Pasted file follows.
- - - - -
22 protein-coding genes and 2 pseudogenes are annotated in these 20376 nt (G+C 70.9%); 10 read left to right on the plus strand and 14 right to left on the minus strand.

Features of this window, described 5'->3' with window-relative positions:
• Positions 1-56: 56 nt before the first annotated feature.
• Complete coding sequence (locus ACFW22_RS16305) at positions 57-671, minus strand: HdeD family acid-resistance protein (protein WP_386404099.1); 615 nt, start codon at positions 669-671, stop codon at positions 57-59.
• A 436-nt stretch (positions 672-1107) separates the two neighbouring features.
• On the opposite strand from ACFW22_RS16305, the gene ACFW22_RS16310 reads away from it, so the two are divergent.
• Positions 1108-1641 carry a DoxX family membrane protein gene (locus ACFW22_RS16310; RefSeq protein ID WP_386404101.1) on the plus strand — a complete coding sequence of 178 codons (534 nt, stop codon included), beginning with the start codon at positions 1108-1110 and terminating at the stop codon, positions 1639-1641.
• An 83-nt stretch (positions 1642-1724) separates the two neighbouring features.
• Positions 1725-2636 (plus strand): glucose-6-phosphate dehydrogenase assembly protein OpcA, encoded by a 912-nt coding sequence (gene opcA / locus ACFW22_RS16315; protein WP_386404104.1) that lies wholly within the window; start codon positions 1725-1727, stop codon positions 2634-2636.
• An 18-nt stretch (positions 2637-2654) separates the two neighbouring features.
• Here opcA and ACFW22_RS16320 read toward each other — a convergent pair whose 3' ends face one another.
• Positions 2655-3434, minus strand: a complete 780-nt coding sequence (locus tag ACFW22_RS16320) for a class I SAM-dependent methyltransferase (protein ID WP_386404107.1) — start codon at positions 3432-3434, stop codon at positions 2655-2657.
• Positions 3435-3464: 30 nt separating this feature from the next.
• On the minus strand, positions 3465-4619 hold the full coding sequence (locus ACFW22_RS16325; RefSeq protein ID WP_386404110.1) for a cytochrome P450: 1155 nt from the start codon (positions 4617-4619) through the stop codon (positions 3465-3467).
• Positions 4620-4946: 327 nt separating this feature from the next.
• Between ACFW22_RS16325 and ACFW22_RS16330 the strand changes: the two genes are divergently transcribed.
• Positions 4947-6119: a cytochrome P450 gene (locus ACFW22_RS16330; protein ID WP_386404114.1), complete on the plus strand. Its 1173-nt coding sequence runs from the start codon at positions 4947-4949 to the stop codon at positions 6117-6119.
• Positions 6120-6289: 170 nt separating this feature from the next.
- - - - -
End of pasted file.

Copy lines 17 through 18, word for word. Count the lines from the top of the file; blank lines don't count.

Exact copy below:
• Positions 4947-6119: a cytochrome P450 gene (locus ACFW22_RS16330; protein ID WP_386404114.1), complete on the plus strand. Its 1173-nt coding sequence runs from the start codon at positions 4947-4949 to the stop codon at positions 6117-6119.
• Positions 6120-6289: 170 nt separating this feature from the next.